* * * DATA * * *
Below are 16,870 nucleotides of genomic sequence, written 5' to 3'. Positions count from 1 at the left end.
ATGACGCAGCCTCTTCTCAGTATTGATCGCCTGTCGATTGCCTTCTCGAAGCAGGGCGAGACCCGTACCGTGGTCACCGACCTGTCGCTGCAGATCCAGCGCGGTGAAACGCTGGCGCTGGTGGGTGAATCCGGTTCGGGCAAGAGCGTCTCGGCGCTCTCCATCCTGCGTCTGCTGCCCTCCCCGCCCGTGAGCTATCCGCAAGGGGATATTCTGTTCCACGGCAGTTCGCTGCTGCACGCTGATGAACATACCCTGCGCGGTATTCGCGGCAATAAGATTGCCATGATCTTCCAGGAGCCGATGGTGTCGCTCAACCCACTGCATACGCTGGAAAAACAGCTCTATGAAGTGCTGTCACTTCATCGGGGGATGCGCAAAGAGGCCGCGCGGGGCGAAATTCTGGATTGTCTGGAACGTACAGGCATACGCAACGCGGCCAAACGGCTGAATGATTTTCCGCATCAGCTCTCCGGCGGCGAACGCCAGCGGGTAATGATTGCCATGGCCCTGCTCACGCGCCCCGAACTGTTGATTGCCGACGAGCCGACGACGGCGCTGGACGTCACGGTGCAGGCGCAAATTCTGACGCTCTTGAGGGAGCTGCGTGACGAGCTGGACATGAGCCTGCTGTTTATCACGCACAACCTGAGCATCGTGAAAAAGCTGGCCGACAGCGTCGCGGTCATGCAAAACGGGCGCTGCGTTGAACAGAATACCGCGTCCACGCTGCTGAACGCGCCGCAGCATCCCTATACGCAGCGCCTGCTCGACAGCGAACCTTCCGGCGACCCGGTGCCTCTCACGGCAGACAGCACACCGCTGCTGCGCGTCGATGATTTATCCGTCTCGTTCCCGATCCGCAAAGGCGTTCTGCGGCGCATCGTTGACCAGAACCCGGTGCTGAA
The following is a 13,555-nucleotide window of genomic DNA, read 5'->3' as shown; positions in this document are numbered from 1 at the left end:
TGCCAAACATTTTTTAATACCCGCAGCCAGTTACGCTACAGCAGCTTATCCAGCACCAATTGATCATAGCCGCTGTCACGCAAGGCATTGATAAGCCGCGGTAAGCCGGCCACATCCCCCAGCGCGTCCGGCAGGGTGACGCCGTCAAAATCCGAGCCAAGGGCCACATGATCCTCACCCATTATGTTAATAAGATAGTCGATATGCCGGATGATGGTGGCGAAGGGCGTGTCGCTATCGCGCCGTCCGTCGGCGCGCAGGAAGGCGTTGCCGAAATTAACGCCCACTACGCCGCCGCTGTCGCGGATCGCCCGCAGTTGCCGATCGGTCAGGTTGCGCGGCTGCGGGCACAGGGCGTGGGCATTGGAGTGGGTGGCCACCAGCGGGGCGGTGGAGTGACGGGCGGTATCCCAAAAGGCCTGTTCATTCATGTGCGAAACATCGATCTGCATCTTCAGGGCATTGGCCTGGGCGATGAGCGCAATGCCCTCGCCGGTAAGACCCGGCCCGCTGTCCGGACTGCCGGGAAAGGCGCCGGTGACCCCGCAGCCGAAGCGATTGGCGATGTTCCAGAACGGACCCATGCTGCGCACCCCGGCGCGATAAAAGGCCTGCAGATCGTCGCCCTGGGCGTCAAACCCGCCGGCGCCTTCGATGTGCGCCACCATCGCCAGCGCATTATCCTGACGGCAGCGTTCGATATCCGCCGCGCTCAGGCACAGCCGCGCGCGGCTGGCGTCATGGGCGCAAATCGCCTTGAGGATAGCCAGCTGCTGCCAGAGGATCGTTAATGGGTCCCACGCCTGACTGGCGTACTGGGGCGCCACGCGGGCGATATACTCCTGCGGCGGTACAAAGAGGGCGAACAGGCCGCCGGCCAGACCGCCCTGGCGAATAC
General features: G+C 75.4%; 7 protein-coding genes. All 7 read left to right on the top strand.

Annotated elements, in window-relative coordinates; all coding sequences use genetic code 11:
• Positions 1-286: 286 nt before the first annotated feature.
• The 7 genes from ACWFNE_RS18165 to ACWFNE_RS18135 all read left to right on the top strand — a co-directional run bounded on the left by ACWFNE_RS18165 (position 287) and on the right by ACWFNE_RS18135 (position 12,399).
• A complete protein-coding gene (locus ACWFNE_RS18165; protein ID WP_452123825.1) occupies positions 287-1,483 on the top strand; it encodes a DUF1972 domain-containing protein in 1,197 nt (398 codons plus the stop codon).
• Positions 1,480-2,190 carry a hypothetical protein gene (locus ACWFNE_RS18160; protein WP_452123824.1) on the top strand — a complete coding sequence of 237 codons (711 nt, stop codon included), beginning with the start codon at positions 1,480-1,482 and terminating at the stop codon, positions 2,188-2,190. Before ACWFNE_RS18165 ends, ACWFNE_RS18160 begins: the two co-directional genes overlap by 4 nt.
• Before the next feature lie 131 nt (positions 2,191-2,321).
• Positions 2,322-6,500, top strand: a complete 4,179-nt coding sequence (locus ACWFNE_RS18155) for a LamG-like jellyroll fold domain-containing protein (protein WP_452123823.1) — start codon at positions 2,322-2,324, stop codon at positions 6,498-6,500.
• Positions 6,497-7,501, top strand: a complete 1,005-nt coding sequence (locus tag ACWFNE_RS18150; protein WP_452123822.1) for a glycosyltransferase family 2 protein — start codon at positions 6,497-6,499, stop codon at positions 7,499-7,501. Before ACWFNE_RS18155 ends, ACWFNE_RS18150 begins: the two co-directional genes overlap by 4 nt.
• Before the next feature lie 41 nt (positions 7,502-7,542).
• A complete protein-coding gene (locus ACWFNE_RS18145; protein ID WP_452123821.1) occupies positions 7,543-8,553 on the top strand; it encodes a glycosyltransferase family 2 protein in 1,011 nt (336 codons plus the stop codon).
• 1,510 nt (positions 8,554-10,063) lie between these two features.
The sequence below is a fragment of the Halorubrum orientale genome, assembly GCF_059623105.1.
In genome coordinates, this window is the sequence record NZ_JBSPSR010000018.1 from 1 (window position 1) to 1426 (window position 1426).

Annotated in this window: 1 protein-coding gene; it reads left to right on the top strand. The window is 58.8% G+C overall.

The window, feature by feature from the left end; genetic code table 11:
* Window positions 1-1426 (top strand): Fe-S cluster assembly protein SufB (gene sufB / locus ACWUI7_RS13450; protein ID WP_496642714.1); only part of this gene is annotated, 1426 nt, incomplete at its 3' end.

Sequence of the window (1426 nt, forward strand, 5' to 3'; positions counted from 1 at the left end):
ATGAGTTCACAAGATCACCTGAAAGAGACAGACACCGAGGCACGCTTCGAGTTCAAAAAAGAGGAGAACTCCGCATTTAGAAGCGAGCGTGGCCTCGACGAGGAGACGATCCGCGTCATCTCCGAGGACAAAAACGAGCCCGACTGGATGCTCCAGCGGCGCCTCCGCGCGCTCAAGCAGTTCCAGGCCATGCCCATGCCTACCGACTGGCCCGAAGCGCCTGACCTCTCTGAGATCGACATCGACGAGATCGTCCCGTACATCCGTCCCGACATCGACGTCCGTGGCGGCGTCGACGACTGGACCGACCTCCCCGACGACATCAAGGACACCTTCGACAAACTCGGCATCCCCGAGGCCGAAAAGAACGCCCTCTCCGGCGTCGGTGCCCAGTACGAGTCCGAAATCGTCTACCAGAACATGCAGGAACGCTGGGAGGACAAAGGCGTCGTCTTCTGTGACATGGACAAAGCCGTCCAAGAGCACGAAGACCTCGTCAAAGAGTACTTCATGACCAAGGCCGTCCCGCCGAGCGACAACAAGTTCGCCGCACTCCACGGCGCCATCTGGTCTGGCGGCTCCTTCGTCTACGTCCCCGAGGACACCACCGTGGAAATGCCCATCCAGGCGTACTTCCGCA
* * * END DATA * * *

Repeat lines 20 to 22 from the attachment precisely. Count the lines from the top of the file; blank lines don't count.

The window, feature by feature from the left end; genetic code table 11:
* Window positions 1-1426 (top strand): Fe-S cluster assembly protein SufB (gene sufB / locus ACWUI7_RS13450; protein ID WP_496642714.1); only part of this gene is annotated, 1426 nt, incomplete at its 3' end.

Sequence of the window (1426 nt, forward strand, 5' to 3'; positions counted from 1 at the left end):